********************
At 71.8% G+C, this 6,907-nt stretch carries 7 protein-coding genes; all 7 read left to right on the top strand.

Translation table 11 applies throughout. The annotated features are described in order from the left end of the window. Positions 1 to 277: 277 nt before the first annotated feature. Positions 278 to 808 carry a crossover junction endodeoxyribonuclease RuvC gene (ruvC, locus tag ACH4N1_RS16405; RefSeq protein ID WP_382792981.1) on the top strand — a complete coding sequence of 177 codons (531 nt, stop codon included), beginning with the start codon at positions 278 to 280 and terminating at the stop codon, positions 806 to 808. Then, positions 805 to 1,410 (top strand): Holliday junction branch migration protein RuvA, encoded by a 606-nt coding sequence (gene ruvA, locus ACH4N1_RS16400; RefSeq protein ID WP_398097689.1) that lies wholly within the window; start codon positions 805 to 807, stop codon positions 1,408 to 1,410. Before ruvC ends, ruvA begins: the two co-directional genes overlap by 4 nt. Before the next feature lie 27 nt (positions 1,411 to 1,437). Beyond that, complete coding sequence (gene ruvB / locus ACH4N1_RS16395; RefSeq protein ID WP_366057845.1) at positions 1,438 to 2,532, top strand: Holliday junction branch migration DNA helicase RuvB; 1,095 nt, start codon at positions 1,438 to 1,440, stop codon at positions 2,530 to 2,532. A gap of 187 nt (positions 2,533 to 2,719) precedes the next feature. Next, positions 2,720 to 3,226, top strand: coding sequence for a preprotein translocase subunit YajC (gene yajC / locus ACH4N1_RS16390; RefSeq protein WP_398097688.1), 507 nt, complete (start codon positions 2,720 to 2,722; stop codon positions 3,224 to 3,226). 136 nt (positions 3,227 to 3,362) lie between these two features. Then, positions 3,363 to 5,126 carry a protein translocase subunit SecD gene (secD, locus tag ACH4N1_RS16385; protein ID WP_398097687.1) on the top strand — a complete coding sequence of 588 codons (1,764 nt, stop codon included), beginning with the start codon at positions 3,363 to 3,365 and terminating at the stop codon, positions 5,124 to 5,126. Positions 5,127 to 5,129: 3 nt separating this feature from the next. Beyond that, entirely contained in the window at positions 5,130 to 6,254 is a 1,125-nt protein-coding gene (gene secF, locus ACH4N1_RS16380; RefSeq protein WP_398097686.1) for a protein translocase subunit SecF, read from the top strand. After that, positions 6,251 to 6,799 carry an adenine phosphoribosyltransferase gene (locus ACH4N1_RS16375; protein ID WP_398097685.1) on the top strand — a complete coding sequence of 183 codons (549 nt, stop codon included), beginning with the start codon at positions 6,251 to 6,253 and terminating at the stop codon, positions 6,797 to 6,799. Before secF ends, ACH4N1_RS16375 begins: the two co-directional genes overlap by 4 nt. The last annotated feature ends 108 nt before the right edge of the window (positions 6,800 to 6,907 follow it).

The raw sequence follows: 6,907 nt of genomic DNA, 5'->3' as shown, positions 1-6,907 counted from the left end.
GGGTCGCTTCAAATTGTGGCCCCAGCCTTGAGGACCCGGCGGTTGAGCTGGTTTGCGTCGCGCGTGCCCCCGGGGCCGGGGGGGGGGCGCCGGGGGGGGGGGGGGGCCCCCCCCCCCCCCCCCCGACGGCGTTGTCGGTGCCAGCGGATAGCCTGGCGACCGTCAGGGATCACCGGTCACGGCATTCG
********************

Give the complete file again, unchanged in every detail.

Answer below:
At 71.8% G+C, this 6,907-nt stretch carries 7 protein-coding genes; all 7 read left to right on the top strand.

Translation table 11 applies throughout. The annotated features are described in order from the left end of the window. Positions 1 to 277: 277 nt before the first annotated feature. Positions 278 to 808 carry a crossover junction endodeoxyribonuclease RuvC gene (ruvC, locus tag ACH4N1_RS16405; RefSeq protein ID WP_382792981.1) on the top strand — a complete coding sequence of 177 codons (531 nt, stop codon included), beginning with the start codon at positions 278 to 280 and terminating at the stop codon, positions 806 to 808. Then, positions 805 to 1,410 (top strand): Holliday junction branch migration protein RuvA, encoded by a 606-nt coding sequence (gene ruvA, locus ACH4N1_RS16400; RefSeq protein ID WP_398097689.1) that lies wholly within the window; start codon positions 805 to 807, stop codon positions 1,408 to 1,410. Before ruvC ends, ruvA begins: the two co-directional genes overlap by 4 nt. Before the next feature lie 27 nt (positions 1,411 to 1,437). Beyond that, complete coding sequence (gene ruvB / locus ACH4N1_RS16395; RefSeq protein ID WP_366057845.1) at positions 1,438 to 2,532, top strand: Holliday junction branch migration DNA helicase RuvB; 1,095 nt, start codon at positions 1,438 to 1,440, stop codon at positions 2,530 to 2,532. A gap of 187 nt (positions 2,533 to 2,719) precedes the next feature. Next, positions 2,720 to 3,226, top strand: coding sequence for a preprotein translocase subunit YajC (gene yajC / locus ACH4N1_RS16390; RefSeq protein WP_398097688.1), 507 nt, complete (start codon positions 2,720 to 2,722; stop codon positions 3,224 to 3,226). 136 nt (positions 3,227 to 3,362) lie between these two features. Then, positions 3,363 to 5,126 carry a protein translocase subunit SecD gene (secD, locus tag ACH4N1_RS16385; protein ID WP_398097687.1) on the top strand — a complete coding sequence of 588 codons (1,764 nt, stop codon included), beginning with the start codon at positions 3,363 to 3,365 and terminating at the stop codon, positions 5,124 to 5,126. Positions 5,127 to 5,129: 3 nt separating this feature from the next. Beyond that, entirely contained in the window at positions 5,130 to 6,254 is a 1,125-nt protein-coding gene (gene secF, locus ACH4N1_RS16380; RefSeq protein WP_398097686.1) for a protein translocase subunit SecF, read from the top strand. After that, positions 6,251 to 6,799 carry an adenine phosphoribosyltransferase gene (locus ACH4N1_RS16375; protein ID WP_398097685.1) on the top strand — a complete coding sequence of 183 codons (549 nt, stop codon included), beginning with the start codon at positions 6,251 to 6,253 and terminating at the stop codon, positions 6,797 to 6,799. Before secF ends, ACH4N1_RS16375 begins: the two co-directional genes overlap by 4 nt. The last annotated feature ends 108 nt before the right edge of the window (positions 6,800 to 6,907 follow it).

The raw sequence follows: 6,907 nt of genomic DNA, 5'->3' as shown, positions 1-6,907 counted from the left end.
GGGTCGCTTCAAATTGTGGCCCCAGCCTTGAGGACCCGGCGGTTGAGCTGGTTTGCGTCGCGCGTGCCCCCGGGGCCGGGGGGGGGGCGCCGGGGGGGGGGGGGGGCCCCCCCCCCCCCCCCCCGACGGCGTTGTCGGTGCCAGCGGATAGCCTGGCGACCGTCAGGGATCACCGGTCACGGCATTCG